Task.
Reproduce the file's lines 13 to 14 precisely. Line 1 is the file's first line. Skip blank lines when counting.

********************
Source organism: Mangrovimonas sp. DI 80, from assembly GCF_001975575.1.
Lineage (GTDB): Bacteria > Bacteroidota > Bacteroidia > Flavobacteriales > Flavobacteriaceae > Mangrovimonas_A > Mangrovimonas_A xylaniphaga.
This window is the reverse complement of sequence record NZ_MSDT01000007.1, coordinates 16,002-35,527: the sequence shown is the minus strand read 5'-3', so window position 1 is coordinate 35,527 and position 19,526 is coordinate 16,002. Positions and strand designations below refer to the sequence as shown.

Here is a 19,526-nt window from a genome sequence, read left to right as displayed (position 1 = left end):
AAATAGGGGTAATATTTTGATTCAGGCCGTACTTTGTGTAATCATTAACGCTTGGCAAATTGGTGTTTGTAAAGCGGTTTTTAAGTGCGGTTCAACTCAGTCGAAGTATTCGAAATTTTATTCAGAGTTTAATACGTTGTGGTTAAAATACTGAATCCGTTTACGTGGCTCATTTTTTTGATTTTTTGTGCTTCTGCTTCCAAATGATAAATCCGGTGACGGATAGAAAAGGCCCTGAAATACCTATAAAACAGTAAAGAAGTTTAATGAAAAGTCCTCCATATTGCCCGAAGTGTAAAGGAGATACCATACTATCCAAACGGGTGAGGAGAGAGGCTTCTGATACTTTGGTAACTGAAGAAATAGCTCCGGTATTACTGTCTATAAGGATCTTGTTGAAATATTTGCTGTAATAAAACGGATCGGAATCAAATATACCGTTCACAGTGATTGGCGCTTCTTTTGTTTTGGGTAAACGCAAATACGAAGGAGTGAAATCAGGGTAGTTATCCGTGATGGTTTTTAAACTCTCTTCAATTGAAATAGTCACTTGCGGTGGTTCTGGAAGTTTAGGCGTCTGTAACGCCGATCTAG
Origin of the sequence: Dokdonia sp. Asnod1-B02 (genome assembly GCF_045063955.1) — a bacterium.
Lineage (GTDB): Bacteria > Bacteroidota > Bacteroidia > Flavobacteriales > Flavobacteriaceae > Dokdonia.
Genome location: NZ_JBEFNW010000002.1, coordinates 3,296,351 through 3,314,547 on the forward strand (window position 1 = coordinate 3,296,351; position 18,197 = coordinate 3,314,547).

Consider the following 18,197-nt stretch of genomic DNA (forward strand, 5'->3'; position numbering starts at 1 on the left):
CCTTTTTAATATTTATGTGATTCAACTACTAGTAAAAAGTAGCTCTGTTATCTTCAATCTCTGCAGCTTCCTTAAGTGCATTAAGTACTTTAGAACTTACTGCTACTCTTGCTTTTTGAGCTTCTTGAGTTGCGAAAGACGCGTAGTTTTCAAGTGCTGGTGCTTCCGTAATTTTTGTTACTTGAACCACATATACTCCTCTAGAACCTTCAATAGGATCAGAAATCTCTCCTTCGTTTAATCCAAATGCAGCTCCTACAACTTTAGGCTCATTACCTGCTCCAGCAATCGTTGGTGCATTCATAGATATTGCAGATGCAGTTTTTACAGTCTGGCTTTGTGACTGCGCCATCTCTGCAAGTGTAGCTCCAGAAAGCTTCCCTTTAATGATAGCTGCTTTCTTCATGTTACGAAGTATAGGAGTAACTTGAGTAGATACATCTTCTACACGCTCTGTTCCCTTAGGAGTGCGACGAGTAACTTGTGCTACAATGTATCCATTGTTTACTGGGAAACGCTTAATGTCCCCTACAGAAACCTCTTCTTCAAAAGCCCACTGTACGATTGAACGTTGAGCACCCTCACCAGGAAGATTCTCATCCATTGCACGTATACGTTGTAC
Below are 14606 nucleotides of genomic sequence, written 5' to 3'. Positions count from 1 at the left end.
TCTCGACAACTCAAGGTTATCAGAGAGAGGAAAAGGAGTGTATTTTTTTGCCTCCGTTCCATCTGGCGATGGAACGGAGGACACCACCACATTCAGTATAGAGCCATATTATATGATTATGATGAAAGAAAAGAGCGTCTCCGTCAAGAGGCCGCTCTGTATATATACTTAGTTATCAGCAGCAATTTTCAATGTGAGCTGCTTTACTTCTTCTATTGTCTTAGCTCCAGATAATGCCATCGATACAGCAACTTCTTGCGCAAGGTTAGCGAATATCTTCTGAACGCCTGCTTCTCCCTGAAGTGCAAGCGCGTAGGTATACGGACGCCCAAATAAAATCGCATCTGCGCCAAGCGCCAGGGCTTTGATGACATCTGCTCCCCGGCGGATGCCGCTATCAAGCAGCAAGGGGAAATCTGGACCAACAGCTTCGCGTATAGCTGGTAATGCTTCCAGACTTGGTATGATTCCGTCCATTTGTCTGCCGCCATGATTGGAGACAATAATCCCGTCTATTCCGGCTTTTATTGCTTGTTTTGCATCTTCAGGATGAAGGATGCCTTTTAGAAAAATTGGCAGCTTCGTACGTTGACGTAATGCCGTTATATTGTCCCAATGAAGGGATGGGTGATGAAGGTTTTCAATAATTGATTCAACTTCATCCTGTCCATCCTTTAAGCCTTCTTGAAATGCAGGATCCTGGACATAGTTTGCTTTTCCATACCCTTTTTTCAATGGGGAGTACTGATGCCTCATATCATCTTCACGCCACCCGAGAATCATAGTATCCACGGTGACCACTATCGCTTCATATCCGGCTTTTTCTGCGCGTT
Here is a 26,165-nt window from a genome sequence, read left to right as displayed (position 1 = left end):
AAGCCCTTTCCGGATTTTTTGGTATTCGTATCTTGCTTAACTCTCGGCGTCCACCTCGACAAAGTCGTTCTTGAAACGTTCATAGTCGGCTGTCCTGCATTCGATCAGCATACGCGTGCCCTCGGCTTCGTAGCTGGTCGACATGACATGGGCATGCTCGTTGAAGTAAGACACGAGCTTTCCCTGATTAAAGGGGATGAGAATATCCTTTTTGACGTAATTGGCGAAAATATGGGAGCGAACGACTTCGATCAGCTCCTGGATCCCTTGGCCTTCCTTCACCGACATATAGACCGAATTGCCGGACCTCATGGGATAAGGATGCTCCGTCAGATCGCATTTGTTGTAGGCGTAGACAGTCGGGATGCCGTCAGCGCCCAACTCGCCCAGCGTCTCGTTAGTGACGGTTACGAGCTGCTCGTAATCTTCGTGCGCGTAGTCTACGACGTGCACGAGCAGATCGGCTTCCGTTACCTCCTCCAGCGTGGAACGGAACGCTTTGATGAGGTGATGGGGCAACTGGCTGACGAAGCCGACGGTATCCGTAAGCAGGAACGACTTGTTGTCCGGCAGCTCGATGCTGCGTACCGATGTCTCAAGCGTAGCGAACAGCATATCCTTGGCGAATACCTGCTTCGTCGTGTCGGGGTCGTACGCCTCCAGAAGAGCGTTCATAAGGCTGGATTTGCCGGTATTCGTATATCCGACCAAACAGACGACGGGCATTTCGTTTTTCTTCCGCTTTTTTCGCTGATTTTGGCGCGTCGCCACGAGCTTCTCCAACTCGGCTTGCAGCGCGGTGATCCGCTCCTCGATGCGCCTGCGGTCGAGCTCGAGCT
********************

Here is a 26,165-nt window from a genome sequence, read left to right as displayed (position 1 = left end):
AAGCCCTTTCCGGATTTTTTGGTATTCGTATCTTGCTTAACTCTCGGCGTCCACCTCGACAAAGTCGTTCTTGAAACGTTCATAGTCGGCTGTCCTGCATTCGATCAGCATACGCGTGCCCTCGGCTTCGTAGCTGGTCGACATGACATGGGCATGCTCGTTGAAGTAAGACACGAGCTTTCCCTGATTAAAGGGGATGAGAATATCCTTTTTGACGTAATTGGCGAAAATATGGGAGCGAACGACTTCGATCAGCTCCTGGATCCCTTGGCCTTCCTTCACCGACATATAGACCGAATTGCCGGACCTCATGGGATAAGGATGCTCCGTCAGATCGCATTTGTTGTAGGCGTAGACAGTCGGGATGCCGTCAGCGCCCAACTCGCCCAGCGTCTCGTTAGTGACGGTTACGAGCTGCTCGTAATCTTCGTGCGCGTAGTCTACGACGTGCACGAGCAGATCGGCTTCCGTTACCTCCTCCAGCGTGGAACGGAACGCTTTGATGAGGTGATGGGGCAACTGGCTGACGAAGCCGACGGTATCCGTAAGCAGGAACGACTTGTTGTCCGGCAGCTCGATGCTGCGTACCGATGTCTCAAGCGTAGCGAACAGCATATCCTTGGCGAATACCTGCTTCGTCGTGTCGGGGTCGTACGCCTCCAGAAGAGCGTTCATAAGGCTGGATTTGCCGGTATTCGTATATCCGACCAAACAGACGACGGGCATTTCGTTTTTCTTCCGCTTTTTTCGCTGATTTTGGCGCGTCGCCACGAGCTTCTCCAACTCGGCTTGCAGCGCGGTGATCCGCTCCTCGATGCGCCTGCGGTCGAGCTCGAGCT